On the surface, Sparklite is as generically, pleasantly roguelikelike as it’s possible to get. You wander around randomly generated areas, clubbing baddies with a wrench and spelunking in sinkholes for treasure, before taking on big gits in caves. The story is bland as weetabix, there are secrets to be found everywhere, and there are helpful items that give you new abilities. The game is pretty good. But the thing that made it stand out for me – the thing that made it different – is the way it teased me with shiny new gadgets, and then snatched them away from me.
These bait-and-switch episodes occur in the game’s temples. These act as tutorial arenas for each new gadget you encounter, allowing you to play with the item in question to your heart’s content – so long as you don’t leave the temple. The one that really stuck out for me was the temple containing a “Boom Balloon” – a flying machine packed with explosives, which could be sluggishly nudged by tapping directional keys, or boosted forward with a mouse click. Controlling it felt vaguely like playing Micro Machines, only with big, satisfying explosions rather than dull thuds on collision with things. Lovely stuff.
Once I’d finished experimenting with the murder zeppelin, however, I had to return it to the pedestal it came from, in order to leave the temple. Granted, doing this unlocked the ability to create the sub-components I’d need to assemble the boom balloon at my forge – but it didn’t actually let me have my new toy! It made me bloody determined to work towards it, however, because my little test drive at the temple had shown me just what fun I would be missing out on until I had all the bits together.
Of course, this motivation would wither all too quickly, if the promise of the fun new gadgets was outweighed by the faff and frustration involved in saving up for them. But on this front, Sparklite is extremely well-balanced. While most roguelikes rob everything from you on death, the worst Sparklite does is give you a slap on the wrist, causing you to drop all the consumable items you’ve collected recently. The Sparklites, however (glowy blue ore crystal things, which the game’s world runs on), stay with you between lives. It’s a level of permanence comparable with Rogue Legacy, for want of a better comparison.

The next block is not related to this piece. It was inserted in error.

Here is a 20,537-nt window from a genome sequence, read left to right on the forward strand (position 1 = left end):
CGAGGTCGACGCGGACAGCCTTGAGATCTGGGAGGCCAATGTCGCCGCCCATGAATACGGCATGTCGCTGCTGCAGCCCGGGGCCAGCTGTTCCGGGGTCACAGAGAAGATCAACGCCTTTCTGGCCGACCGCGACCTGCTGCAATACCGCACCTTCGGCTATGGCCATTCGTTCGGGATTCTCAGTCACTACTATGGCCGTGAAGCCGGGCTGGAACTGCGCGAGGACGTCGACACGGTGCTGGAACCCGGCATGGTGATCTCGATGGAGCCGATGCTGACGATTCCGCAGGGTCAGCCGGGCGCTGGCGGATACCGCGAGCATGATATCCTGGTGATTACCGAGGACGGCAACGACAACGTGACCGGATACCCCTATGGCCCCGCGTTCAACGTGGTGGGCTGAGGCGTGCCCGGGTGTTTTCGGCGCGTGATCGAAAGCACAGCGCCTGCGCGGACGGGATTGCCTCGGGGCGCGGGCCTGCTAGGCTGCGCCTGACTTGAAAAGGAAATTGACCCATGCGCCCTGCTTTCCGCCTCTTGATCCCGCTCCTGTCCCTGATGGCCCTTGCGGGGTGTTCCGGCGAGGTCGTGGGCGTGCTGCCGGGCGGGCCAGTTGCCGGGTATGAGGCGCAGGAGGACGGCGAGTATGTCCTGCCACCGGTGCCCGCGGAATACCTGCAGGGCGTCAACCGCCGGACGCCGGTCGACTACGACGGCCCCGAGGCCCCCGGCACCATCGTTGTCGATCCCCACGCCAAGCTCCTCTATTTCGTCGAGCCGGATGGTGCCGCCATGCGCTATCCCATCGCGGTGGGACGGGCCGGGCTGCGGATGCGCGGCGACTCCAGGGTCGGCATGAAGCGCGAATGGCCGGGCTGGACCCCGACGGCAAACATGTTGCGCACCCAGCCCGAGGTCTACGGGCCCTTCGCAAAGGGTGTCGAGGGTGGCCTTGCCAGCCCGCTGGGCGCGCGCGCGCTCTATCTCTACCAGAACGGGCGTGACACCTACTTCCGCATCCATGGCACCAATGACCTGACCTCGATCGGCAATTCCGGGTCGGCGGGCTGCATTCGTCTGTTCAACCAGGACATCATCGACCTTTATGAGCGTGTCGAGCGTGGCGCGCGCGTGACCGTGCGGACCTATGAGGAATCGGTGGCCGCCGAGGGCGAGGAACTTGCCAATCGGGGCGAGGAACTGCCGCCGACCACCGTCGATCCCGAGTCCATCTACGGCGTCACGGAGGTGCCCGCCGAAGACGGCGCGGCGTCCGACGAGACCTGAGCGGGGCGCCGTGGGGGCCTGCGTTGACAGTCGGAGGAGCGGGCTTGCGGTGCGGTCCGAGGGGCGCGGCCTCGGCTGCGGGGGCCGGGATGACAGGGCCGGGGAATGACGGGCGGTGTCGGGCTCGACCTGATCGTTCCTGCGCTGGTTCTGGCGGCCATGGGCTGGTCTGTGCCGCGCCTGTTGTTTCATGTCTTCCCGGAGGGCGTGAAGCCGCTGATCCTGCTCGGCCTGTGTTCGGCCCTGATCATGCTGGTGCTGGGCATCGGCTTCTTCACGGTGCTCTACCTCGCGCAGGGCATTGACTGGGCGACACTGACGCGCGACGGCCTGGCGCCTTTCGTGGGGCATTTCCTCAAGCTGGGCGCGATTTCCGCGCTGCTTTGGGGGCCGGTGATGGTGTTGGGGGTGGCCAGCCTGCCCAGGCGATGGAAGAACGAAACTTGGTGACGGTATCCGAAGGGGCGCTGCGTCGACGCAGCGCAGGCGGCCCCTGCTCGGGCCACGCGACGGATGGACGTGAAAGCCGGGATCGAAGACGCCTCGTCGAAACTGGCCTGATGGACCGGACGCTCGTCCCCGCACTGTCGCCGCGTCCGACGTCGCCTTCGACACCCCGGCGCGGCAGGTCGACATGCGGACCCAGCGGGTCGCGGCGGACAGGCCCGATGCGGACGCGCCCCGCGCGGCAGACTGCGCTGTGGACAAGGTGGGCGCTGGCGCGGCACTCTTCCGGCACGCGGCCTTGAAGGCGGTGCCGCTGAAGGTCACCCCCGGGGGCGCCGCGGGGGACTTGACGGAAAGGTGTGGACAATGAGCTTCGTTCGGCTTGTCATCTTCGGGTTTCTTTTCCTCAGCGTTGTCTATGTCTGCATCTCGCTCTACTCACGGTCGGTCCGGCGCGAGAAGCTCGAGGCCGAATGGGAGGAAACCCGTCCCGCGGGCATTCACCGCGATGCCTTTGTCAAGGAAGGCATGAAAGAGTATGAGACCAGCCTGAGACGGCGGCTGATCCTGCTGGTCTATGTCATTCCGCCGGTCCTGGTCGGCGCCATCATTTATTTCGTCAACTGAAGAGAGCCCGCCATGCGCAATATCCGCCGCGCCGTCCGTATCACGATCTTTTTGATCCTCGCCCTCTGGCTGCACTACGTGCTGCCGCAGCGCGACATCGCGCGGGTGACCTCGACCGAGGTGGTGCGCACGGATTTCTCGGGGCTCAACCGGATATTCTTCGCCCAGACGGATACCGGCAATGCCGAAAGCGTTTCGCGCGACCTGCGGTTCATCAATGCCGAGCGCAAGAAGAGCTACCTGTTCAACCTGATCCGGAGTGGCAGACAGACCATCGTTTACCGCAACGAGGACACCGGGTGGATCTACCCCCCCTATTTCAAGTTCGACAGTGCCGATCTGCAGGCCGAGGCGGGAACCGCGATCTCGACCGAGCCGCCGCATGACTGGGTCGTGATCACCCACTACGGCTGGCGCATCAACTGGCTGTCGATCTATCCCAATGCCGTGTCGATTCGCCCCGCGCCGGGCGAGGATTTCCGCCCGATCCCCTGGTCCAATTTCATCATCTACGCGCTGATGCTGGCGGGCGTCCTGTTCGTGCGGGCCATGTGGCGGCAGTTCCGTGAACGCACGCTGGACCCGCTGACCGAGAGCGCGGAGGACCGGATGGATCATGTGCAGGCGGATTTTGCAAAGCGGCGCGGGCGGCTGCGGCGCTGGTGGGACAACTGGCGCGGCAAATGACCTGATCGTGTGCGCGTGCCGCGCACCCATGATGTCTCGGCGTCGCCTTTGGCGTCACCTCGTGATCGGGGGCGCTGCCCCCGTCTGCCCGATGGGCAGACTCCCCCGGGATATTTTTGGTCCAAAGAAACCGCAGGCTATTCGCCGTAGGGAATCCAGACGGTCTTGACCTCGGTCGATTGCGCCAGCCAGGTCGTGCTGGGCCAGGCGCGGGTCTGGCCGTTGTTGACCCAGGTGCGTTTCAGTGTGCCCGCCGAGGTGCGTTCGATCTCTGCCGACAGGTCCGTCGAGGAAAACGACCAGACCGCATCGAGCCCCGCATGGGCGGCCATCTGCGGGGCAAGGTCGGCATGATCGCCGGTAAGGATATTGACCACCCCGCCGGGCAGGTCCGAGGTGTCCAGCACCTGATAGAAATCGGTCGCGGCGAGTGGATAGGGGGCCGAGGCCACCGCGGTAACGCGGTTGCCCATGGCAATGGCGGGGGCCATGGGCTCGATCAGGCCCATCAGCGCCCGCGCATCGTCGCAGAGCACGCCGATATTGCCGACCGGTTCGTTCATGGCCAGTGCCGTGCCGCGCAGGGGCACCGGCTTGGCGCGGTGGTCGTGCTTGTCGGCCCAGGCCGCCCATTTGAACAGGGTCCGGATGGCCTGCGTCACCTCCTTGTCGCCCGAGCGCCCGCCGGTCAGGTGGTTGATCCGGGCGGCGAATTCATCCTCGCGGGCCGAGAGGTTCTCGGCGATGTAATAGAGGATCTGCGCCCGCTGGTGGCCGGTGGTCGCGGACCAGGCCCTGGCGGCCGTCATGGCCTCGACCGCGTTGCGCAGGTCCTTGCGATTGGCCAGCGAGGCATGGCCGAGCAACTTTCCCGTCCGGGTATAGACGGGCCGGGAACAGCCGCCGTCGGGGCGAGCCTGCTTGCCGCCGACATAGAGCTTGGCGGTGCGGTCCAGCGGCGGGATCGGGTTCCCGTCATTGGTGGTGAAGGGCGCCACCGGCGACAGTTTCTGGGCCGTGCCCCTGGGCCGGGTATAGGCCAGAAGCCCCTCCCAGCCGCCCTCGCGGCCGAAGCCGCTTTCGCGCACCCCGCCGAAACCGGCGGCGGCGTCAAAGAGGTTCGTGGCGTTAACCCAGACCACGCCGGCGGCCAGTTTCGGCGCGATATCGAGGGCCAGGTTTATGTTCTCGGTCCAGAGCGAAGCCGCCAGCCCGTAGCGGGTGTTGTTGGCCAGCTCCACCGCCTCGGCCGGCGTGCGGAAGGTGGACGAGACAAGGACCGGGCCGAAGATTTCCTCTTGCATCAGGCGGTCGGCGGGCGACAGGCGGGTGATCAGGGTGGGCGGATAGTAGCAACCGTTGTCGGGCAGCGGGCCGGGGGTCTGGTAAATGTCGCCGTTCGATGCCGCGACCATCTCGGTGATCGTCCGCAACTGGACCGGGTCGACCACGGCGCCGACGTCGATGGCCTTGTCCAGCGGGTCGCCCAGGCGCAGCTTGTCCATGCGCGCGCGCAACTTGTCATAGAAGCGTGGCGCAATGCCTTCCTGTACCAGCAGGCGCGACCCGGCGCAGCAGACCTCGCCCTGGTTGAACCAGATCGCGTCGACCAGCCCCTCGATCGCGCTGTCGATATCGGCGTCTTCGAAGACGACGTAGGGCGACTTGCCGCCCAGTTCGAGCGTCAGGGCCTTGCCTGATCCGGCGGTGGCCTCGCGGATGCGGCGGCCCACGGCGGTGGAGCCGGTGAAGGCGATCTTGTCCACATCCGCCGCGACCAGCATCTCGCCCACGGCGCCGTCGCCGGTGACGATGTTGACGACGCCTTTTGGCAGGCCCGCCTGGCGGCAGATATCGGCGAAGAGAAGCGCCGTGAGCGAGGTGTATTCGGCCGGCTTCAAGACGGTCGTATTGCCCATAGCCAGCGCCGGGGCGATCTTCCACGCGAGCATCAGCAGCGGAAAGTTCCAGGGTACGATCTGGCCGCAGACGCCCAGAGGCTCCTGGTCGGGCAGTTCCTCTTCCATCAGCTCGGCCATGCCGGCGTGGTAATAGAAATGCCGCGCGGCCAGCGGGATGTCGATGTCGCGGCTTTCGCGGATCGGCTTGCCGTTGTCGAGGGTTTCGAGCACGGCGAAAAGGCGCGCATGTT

Provided you have ample Sparklites in your purse, then – and it doesn’t matter how many times you die in the process of accruing them – you can realise the dream of creating your own Boom Balloons, or whatever other whizzbang delight you’ve found in a tutorial temple. Death will set you back in other ways, of course, but it won’t stop you working towards the contraption you’ve got your heart set on. It feels very fair.
In fact, it took me a while to realise what else it felt like – that is, going to a toy shop as a child. Specifically, going to a toy shop with no Christmas or birthday in sight, and not an eight-year-old’s grubby saved fiver to your name. The feeling of getting to play with a demonstration model for a few minutes, and then glumly having to leave with nothing. The feeling of saving pocket money for months just to get your hands on something. And then, the sudden deflation of your satisfaction when you finally go to the shop, cash in hand – and see a much cooler toy that costs twice as much.
Because of course, that’s how Sparklite gets you – because, by the time you’ve finally got the wherewithal to get the temple toy you’ve had your heart set on, you will have found another temple, and settled on something you want more. And there you are again, back at square one, absent-mindedly using your now-dull zeppelin to help you accumulate sparklite in order to save up for your next object of desire.
If that sounds frustrating, be assured that it’s not. Somehow, Sparklite goads the player into forging ahead with constant enthusiasm, purely on the strength of good ol’ FOMO, and it’s a downright lovely psychological loop to be trapped in.